What are the prospects for European new crop oilseed rape? Grain Market Daily

Wednesday, 6 January 2021

Market Commentary

  • UK feed wheat futures continue to rally. The nearby contract closed at £201.50/t; this is its highest price since April 2013. The May-21 (old crop) contract closed at £204.00/t and the Nov-21 (new crop) contract closed at £166.05/t, up £1.40/t and £1.20/ respectively.

  • Chicago maize continues its rally to hit $5/bushel for the first time in 6 years. This has been driven by dryness concerns in South America and the 2 month Argentine maize export ban.

  • Malaysian palm oil stocks have been forecast lower again due to strong Chinese demand. The La Niña weather event has caused heavy rains in key palm oil producing regions which is likely to keep global supplies tight.

What are the prospects for European new crop oilseed rape?

Harvest 2020 was not a good year for oilseed rape in the UK and across Europe. Unfavourable weather, the increasing bans of plant protection products and the flea beetle all contributed to a crop that struggled across the continent.

The plant is now becoming a risky and expensive option for many farmers to grow and for this reason, many growers are choosing to move away from growing OSR.

Domestically, according to AHDB’s Early Bird Survey, we are facing the third consecutive year of decline in OSR area. Area planted for harvest 2021 is forecast to be a further 18% lower than the harvest 2020.

At 312Kha this would be the lowest OSR area since 1986. Even if a 5-year average yield of 3.3t/ha was achieved, this would only give a production of 1.049Mt, only slightly above last year’s production figure of 1.038Mt.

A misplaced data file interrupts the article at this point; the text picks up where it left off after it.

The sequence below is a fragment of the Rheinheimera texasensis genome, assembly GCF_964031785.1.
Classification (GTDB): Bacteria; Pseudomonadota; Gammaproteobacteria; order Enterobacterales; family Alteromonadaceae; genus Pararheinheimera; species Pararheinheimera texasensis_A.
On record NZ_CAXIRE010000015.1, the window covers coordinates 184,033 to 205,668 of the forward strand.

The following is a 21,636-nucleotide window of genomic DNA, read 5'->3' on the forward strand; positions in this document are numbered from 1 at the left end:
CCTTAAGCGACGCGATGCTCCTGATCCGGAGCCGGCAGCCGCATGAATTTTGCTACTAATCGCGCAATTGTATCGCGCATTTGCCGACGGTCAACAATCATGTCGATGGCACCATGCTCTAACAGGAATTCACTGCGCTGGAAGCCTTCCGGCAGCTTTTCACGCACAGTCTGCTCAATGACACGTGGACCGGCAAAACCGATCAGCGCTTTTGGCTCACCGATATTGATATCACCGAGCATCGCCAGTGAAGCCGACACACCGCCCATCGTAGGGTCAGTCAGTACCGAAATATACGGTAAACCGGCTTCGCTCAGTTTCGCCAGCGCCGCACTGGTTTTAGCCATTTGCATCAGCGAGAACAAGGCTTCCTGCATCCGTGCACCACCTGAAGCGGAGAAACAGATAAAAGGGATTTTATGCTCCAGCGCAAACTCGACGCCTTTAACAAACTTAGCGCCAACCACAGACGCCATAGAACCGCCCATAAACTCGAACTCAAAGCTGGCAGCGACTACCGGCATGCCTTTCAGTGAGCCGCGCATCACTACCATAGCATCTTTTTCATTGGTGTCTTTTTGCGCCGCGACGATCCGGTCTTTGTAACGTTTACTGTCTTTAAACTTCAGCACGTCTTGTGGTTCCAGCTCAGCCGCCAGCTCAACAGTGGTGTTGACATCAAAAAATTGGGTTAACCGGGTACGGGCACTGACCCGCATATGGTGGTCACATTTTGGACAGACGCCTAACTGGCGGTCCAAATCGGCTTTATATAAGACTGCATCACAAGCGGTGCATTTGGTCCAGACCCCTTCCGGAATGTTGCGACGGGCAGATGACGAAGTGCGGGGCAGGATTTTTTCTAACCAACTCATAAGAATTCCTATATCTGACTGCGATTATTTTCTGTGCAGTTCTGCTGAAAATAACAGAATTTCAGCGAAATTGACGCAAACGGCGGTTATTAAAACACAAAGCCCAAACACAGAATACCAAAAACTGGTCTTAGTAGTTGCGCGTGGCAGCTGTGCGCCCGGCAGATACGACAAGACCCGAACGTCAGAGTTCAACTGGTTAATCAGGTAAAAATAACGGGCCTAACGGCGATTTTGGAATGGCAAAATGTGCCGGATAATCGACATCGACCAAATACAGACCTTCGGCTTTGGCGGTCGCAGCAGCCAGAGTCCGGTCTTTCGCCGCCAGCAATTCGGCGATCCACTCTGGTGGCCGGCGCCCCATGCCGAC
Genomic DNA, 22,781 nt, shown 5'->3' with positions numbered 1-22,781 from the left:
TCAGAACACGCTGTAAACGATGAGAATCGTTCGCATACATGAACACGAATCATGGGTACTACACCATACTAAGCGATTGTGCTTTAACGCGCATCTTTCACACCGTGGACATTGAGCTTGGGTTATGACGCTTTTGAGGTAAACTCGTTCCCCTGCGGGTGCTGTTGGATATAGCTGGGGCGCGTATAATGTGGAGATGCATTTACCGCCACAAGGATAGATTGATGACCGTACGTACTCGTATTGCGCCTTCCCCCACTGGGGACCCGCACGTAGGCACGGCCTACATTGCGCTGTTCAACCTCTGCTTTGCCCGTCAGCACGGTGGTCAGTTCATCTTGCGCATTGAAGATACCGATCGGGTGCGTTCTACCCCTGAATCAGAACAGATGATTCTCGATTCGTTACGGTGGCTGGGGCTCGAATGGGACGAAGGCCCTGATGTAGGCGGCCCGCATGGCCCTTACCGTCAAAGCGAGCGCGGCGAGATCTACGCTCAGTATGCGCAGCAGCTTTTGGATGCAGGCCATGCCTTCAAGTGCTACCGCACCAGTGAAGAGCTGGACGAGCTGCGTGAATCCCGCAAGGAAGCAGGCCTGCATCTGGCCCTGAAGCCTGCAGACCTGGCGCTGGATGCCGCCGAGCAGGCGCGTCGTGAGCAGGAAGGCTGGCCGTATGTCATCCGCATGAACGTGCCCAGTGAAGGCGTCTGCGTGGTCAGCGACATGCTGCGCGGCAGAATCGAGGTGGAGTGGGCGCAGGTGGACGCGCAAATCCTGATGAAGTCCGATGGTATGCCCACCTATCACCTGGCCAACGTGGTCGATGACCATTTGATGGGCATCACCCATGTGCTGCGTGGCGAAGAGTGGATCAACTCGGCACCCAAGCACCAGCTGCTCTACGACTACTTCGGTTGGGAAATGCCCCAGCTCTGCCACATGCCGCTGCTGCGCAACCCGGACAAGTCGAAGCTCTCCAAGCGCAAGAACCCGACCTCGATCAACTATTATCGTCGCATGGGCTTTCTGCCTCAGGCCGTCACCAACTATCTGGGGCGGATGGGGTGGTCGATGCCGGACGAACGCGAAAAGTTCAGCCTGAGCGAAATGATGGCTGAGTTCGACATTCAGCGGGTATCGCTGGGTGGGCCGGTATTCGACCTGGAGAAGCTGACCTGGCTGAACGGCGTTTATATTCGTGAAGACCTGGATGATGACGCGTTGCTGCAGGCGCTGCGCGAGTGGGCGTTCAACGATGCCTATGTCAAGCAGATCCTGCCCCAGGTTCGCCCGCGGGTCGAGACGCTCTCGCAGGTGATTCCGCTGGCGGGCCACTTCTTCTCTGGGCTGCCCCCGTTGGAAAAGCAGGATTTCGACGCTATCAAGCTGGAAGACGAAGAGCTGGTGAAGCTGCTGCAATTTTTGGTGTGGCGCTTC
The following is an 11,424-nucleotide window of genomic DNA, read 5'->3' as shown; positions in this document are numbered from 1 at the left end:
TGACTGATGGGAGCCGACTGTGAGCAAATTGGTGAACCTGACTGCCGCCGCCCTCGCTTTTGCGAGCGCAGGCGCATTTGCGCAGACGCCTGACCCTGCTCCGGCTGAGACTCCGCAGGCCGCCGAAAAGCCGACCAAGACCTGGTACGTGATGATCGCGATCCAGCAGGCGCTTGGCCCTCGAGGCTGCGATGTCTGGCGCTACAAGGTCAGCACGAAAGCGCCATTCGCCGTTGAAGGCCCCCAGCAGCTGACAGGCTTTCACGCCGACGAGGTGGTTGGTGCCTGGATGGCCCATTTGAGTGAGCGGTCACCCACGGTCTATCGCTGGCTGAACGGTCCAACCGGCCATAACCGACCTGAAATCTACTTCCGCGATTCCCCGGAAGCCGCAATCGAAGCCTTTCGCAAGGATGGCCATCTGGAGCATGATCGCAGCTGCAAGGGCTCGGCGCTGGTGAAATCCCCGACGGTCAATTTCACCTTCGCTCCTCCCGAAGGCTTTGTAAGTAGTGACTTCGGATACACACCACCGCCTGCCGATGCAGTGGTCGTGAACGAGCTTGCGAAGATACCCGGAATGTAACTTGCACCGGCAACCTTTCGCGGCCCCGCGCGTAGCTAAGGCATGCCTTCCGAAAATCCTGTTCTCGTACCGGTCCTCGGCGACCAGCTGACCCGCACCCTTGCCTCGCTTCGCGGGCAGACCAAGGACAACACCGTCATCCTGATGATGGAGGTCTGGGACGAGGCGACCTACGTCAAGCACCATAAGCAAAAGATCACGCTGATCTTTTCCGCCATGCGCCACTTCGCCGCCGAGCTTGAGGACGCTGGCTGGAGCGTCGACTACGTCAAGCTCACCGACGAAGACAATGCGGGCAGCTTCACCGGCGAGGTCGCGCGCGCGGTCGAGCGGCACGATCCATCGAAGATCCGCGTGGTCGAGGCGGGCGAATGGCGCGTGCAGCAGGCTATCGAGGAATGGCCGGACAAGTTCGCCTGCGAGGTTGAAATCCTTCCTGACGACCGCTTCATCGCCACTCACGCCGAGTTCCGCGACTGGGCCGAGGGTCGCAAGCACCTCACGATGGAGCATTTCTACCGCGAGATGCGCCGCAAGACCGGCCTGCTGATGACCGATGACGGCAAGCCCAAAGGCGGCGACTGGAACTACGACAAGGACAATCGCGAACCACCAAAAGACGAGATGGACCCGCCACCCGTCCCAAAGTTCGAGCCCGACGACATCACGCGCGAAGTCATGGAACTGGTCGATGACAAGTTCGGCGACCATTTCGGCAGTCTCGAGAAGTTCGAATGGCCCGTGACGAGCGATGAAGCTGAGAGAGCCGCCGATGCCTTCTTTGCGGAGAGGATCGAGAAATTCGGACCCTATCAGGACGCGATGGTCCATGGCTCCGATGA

Last month, consultancy firm Stratégie Grains reported that production from the EU27 and the UK combined could reach 18.2Mt, 1Mt higher than poor harvest of 2020. Decreased planted area from the UK is expected to be outweighed by increased plantings across the EU, notably Germany and Eastern Europe, increasing total area planted just 0.05Mha to 5.53Mha.

Therefore, increased yields would be necessary to significantly boost production. Looking back over EU28 OSR production for the last 11 years, production has only been below 20Mt on two occasions. Yet, even with record yields achieved in 2014/15 total produced would not manage to hit 20Mt.

UkrAgroConsult has also reported a large cut to Ukrainian OSR area, forecasting it at 1.08Mha, 20% lower than harvest 2020. Weather has not posed a threat to production yet. However, current warm weather may lead the plant to start growing again, posing a risk if air temperature suddenly drops below zero, with no snow cover to protect the crop from winter kill.

Despite this drop in rapeseed area, Ukraine has increased the sunflower seed area by 1.5% to 6.75Mha and soyabeans by 10% to 1.7Mha. These increases largely outweigh the decline in rapeseed area. Total oilseed area is now pegged at 9.53Mha, compared with 9.55Mha last year. Total rapeseed production is provisionally forecast at 2.4Mt, 11% lower than in 2020.

So, with Ukraine and the UK forecasting declines in production, and EU forecasts only slightly up on harvest 2020, we could well be facing another season of tight supply. Should this be realised, once again Europe will have to reply on global supplies, potentially needing to maintain a price premium to world levels to attract supply.

With Canada and Australia the turn to origins, much interest will be placed on their production projections going forward. However, with their canola plantings not commencing until the spring at the earliest, we do not know how much canola will come out of these two countries.

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